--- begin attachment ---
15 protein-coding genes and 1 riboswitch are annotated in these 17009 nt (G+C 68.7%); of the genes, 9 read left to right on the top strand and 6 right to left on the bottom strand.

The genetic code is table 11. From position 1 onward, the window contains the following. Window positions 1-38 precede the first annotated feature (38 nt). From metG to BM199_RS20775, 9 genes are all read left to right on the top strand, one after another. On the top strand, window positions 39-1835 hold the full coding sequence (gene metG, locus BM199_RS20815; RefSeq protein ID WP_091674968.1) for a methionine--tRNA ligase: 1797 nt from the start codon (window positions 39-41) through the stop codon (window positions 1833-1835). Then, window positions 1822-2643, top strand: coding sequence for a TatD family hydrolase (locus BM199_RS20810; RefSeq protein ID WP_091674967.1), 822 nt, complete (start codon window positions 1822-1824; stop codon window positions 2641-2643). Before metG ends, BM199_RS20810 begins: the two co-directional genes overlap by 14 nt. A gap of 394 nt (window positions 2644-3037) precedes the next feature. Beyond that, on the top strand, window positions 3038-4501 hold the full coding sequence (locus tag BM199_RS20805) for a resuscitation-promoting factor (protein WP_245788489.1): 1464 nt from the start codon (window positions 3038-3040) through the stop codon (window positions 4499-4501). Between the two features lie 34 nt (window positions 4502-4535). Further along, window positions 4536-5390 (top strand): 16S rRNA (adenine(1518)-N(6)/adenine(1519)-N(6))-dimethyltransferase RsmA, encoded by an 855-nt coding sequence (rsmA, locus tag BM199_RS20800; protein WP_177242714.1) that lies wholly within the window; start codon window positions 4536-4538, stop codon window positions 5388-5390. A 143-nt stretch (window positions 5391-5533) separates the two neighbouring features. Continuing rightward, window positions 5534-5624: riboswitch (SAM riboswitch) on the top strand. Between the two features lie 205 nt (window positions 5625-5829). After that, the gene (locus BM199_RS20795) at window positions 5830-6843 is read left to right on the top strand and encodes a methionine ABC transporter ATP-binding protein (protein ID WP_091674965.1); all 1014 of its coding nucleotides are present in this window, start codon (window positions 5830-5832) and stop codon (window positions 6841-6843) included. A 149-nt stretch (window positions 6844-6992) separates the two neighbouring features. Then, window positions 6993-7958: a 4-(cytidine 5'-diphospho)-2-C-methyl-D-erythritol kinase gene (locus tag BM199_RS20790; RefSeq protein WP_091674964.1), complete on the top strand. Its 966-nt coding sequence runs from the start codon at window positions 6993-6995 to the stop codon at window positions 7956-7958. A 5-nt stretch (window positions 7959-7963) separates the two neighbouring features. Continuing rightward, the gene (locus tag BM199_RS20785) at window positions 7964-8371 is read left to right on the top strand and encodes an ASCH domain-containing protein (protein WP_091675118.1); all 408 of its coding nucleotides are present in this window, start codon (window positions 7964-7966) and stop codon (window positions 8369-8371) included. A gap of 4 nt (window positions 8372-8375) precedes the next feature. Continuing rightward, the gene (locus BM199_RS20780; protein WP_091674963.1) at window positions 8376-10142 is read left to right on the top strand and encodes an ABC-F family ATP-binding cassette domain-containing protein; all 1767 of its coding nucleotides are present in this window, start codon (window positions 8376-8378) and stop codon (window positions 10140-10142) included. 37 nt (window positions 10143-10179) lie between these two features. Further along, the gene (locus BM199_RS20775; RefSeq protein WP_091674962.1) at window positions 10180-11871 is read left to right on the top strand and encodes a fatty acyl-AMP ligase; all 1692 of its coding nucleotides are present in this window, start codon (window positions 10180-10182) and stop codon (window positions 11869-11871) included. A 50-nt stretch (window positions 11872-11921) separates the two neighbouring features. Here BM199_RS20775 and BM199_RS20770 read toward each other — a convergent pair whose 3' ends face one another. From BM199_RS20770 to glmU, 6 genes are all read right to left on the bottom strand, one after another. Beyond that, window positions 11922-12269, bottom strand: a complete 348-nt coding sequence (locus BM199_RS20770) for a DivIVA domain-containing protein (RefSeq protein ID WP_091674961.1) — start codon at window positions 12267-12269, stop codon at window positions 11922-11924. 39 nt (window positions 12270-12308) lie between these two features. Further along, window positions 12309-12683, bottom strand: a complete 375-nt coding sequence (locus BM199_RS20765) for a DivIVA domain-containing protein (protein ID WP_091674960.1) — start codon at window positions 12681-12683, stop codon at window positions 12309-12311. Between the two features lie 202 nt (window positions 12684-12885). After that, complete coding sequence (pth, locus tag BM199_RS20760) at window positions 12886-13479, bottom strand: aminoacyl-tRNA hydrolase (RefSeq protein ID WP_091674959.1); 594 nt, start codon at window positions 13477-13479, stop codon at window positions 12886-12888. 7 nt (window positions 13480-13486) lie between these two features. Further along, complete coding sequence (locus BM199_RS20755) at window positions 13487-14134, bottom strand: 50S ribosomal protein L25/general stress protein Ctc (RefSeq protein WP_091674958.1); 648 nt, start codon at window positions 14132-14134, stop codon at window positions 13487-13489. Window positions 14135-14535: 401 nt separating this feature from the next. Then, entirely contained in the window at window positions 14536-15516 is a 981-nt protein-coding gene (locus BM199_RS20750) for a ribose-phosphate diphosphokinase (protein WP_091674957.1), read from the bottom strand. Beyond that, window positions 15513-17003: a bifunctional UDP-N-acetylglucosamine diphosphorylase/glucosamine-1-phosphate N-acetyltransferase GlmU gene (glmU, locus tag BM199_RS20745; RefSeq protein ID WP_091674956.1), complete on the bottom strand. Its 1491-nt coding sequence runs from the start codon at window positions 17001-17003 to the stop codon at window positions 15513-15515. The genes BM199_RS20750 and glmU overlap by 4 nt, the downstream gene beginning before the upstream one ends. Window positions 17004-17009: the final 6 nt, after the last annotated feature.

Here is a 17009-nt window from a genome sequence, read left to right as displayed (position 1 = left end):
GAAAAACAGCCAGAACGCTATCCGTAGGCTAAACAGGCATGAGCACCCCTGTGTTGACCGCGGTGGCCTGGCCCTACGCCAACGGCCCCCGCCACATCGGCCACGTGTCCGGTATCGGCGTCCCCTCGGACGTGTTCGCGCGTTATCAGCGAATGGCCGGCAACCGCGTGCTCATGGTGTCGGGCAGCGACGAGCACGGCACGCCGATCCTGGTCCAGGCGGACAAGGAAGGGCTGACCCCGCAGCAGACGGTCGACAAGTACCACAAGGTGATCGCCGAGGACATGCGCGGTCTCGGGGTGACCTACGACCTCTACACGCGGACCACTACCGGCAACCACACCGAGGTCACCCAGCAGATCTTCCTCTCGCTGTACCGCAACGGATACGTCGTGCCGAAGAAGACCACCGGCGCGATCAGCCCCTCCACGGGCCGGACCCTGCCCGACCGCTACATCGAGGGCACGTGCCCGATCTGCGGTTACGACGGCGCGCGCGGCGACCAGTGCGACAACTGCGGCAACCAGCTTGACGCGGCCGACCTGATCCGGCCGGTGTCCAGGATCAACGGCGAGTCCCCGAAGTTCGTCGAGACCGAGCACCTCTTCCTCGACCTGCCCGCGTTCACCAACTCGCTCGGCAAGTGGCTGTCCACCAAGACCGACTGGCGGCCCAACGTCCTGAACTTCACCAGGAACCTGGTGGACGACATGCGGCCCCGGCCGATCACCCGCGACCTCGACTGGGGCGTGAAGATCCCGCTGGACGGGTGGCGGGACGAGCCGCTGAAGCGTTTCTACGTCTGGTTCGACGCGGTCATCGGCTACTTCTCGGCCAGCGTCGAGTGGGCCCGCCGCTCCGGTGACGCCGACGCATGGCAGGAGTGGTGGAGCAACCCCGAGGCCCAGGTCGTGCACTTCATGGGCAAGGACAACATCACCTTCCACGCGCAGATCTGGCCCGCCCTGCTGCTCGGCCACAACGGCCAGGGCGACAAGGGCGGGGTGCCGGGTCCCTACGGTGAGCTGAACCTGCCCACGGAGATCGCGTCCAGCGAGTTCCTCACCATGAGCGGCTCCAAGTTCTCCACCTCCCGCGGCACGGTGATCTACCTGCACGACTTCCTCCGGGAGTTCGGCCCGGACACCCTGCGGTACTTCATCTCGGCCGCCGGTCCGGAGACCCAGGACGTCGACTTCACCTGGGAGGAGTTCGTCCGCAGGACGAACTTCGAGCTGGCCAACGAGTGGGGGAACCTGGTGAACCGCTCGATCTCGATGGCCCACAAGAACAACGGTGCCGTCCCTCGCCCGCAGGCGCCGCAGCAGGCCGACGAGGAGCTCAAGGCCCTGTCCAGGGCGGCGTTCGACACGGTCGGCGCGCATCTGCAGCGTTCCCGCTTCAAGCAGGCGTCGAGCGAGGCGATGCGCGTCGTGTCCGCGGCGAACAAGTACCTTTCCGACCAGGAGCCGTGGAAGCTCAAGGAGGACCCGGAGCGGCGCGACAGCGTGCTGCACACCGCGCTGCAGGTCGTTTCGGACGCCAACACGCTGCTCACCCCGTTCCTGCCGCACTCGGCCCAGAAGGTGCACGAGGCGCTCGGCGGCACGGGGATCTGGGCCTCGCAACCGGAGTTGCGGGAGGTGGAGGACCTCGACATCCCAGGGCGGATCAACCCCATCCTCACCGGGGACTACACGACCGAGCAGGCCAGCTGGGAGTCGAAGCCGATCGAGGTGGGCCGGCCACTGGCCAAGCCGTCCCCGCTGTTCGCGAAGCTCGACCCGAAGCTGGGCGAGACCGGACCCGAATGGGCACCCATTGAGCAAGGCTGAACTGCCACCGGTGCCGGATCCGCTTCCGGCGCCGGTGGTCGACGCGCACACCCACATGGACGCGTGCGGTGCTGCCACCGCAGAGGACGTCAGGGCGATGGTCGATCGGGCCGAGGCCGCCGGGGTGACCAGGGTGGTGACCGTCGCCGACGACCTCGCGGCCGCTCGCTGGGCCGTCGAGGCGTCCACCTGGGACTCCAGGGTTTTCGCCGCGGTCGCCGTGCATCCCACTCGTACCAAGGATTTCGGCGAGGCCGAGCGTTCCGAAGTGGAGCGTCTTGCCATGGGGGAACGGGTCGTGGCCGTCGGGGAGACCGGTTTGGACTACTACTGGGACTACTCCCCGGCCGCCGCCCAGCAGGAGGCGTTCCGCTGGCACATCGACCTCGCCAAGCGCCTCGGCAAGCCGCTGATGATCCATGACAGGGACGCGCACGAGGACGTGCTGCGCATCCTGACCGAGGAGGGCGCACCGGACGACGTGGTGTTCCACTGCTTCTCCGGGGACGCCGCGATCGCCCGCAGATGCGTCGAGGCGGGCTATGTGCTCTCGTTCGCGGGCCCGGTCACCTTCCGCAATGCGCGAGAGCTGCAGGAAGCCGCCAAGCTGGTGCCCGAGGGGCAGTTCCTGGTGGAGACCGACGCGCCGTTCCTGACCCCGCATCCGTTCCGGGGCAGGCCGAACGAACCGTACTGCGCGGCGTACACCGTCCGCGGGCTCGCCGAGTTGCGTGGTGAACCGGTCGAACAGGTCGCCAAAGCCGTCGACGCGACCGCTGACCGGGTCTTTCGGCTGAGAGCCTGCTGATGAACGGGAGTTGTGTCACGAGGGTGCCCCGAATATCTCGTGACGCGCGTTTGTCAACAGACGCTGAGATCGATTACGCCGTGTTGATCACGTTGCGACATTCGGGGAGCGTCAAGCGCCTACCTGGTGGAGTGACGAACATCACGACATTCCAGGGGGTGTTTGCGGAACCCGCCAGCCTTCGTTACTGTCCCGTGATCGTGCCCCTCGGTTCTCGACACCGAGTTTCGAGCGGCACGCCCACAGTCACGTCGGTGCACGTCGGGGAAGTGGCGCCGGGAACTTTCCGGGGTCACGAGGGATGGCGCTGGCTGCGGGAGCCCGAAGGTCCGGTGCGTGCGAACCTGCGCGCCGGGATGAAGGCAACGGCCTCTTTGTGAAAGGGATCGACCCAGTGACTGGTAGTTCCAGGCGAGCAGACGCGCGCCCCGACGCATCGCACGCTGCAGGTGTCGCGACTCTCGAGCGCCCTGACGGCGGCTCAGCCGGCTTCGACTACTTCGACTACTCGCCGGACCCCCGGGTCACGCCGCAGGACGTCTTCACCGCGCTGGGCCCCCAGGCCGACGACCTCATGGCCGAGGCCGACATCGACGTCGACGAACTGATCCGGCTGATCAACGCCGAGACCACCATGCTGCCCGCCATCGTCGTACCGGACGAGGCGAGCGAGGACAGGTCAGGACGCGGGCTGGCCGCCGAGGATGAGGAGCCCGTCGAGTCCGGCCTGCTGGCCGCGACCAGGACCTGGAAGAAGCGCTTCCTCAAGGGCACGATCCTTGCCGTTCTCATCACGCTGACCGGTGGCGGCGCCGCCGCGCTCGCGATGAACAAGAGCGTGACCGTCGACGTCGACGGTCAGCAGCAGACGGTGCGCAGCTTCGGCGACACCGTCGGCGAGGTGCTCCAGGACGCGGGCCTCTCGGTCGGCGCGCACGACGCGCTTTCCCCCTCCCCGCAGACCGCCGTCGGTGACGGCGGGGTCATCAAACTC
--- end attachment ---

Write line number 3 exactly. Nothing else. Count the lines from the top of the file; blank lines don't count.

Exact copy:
Here is a 17009-nt window from a genome sequence, read left to right as displayed (position 1 = left end):